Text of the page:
18 December 2017

The problem with the T-Charge

The problem with the T-Charge image

Among the recent rush of initiatives targeted at cutting emissions in UK cities, Scottish first minister, Nicola Sturgeon, since announced plans to make Glasgow Scotland's first low emissions zone. This will eventually result in all but the cleanest-engined vehicles being banned from the city centre.

Oxford City Council and Oxfordshire County Council also put out for consultation plans which, if pursued, will see a zero-emissions zone in place by 2035, covering all non-electric vehicles across the centre of the city. Finally, we have seen the introduction of the T-Charge in London. Targeting buses, coaches, minibuses, vans, HGVs and petrol or diesel cars that don't meet the Euro 4/IV emissions standards, the new enforcement means drivers of these vehicles will be charged an additional £10 per day to drive in the UK capital.

Scoping the challenge

While the objective of these schemes - to improve air quality and reduce emissions - is laudable, issues remain with all three.

Oxford's new initiative, for example, will only be a long-term success if viable alternatives are provided for commuters. It's fine to have a target to reach zero emissions by reducing air pollution, but pushing everyone to buy electric cars may not be affordable. The alternative option of commuting must keep disruption to a minimum and be relatively inexpensive.

The Glasgow scheme has a more realistic starting point, with plans focussing on reducing emissions from city centre buses. That's a positive way of quickly improving pollution levels, without adversely impacting people who regularly commute by car.

However, with subsequent plans focusing on trucks, vans, cars and motorbikes and a fast roll-out expected, motorists are naturally concerned about the future penalties they may face and the future possibility of an outright ban on driving in certain areas. Once again, as with Oxford, this highlights the need to have an alternative commuting option that is both affordable and convenient.

Glasgow is better suited to this task than most UK cities. There's an extensive suburban network of trains in and around the city and bus services are frequent. The more intractable issue with the scheme is likely to be financial. Glasgow is a large city and the level of investment and funding required to make this work long term will be high. The government has already recognised this, providing investment to support upgrades to the bus fleets - but if the scheme is to be a success over the long-run, that kind of investment and level of commitment will need to be sustained over time.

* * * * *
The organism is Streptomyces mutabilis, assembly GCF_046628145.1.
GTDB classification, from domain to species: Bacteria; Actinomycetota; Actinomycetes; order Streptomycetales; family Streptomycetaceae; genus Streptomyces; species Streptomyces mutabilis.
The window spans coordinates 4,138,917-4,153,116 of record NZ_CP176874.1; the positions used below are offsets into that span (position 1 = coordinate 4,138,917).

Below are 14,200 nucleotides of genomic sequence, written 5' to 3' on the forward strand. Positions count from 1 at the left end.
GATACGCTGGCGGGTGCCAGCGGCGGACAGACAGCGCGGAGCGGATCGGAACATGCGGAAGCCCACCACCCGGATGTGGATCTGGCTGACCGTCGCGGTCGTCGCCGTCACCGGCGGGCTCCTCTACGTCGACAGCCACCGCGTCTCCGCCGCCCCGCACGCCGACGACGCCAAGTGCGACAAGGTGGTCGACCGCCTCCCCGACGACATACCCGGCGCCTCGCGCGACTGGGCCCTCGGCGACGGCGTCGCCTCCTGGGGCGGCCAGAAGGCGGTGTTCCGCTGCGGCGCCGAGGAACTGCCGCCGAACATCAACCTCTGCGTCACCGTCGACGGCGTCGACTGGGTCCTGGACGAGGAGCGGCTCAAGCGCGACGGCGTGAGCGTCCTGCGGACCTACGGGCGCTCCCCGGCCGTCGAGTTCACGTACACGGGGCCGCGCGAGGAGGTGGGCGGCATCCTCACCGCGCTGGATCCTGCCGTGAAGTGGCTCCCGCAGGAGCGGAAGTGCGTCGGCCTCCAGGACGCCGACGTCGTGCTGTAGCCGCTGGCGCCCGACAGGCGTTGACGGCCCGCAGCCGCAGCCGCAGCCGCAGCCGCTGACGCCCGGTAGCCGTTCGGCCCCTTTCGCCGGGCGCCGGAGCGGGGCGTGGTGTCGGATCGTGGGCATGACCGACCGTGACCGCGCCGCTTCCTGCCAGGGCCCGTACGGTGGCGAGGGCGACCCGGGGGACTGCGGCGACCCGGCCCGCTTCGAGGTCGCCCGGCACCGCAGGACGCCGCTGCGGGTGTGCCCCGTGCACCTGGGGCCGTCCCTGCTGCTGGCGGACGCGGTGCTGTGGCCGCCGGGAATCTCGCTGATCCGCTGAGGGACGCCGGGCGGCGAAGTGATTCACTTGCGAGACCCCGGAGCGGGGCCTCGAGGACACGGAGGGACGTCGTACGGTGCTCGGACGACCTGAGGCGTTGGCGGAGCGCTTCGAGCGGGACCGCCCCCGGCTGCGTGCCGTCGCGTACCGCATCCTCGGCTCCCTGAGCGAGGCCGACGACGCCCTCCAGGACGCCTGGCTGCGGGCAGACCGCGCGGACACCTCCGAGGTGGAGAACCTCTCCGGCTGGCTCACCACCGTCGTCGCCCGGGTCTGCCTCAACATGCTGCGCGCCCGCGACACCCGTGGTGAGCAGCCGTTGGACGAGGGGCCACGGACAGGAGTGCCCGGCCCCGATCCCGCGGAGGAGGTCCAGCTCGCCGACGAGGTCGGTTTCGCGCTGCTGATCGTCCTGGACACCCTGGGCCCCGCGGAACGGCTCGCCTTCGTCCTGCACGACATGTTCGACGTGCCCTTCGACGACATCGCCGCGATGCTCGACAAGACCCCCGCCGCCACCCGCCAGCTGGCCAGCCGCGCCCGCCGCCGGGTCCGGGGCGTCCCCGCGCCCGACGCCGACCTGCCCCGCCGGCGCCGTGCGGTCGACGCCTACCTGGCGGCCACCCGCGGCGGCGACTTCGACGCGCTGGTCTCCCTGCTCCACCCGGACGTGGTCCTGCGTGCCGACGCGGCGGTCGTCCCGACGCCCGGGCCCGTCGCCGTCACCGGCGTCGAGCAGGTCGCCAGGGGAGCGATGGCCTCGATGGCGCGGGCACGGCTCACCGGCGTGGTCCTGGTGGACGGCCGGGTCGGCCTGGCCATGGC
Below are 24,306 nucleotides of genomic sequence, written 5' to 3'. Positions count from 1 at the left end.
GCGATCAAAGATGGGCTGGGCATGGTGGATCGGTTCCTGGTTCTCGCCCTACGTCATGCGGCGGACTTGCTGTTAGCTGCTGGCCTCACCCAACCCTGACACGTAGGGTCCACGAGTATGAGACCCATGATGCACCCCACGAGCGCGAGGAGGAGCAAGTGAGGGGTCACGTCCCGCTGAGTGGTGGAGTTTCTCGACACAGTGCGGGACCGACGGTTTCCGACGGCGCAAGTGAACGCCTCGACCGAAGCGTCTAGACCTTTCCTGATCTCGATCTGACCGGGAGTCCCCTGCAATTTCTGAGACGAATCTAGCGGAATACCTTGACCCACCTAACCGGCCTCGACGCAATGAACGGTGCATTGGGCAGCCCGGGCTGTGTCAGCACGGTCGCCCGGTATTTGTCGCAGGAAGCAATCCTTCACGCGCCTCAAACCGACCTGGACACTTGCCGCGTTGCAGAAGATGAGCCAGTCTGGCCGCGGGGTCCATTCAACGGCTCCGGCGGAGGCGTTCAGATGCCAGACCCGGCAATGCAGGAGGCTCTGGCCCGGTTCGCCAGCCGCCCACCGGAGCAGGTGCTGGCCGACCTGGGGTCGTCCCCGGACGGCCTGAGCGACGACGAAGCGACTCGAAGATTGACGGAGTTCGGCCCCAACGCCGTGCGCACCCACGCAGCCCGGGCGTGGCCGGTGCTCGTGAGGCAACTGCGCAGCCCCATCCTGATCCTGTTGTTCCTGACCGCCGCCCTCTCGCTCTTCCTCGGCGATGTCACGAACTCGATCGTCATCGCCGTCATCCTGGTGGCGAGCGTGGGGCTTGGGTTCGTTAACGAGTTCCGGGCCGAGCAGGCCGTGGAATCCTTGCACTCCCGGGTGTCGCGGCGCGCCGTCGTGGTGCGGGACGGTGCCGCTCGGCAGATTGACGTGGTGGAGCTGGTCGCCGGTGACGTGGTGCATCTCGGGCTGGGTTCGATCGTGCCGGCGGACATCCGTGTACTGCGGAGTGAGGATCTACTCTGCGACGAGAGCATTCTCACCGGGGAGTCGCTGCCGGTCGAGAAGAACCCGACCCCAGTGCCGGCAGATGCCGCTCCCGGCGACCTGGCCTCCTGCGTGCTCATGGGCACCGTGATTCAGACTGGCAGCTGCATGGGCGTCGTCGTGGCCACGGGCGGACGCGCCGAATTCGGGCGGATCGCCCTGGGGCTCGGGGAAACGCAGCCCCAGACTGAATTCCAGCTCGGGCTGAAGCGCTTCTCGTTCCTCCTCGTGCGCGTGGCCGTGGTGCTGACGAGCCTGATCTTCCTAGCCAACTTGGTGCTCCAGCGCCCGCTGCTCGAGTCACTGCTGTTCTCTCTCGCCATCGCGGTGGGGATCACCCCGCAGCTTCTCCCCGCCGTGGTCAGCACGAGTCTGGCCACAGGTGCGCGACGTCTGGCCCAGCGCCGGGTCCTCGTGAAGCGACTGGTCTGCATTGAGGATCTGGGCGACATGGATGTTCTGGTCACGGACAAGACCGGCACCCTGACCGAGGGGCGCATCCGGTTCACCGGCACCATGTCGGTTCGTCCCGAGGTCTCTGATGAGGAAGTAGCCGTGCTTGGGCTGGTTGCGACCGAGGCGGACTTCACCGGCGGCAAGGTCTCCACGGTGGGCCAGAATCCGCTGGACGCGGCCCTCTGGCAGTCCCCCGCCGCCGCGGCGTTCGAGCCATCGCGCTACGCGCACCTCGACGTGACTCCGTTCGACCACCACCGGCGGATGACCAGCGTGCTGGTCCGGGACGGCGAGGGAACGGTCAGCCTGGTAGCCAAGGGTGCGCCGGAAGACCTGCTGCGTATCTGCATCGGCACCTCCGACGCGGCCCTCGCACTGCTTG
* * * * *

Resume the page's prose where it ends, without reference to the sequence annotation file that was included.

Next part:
The benefits of London's T-charge are more contentious still. The scheme does encourage drivers to consider the purchase of newer or electric cars. The issue is, however, that the infrastructure in London is not yet ready to accommodate a mass influx of these types of vehicles. For example, electric vehicles will all need regular charging points but they are not currently widely available in central London.

It is also worth remembering that although there is a clear drive for electric cars, we seem to overlook that it is not sustainable for the long term and neither is it pollution free, unless the electricity is generated by an environmentally-friendly method. In addition to this, we must consider whether our current energy infrastructure is capable of handling this extra amount of pressure to supply electricity?

Working Towards Greater Sustainability

Perhaps we should look to continental Europe for a more sustainable approach. When Paris banned cars with even-numbered licence plates for a day in 2014, pollution reputedly fell by 30%. The approach that Paris is taking now to reduce emissions by 2030 appears pragmatic. They have identified a feasible deadline to phase non-electric cars out and there is infrastructure to fall back on if Parisians cannot use their cars - but Paris is far from the only example. Oslo is set to ban all cars from its city centre by 2019, backing this up with a view to have an additional 60 kilometres of cycle tracks in place by 2019, as part of a planned $1 billion spend on new bike highways across Norway.

Maybe cities in the UK could learn something from their stance. The drive to reduce pollution and cut car use in our cities is meritorious of course but to make it sustainable, it must provide a viable long-term alternative approach for commuters.

Sukalpa Biswas is senior consultant, infrastructure asset management, at Yotta.

This feature first appeared in Local Government News magazine – click here for your free copy.

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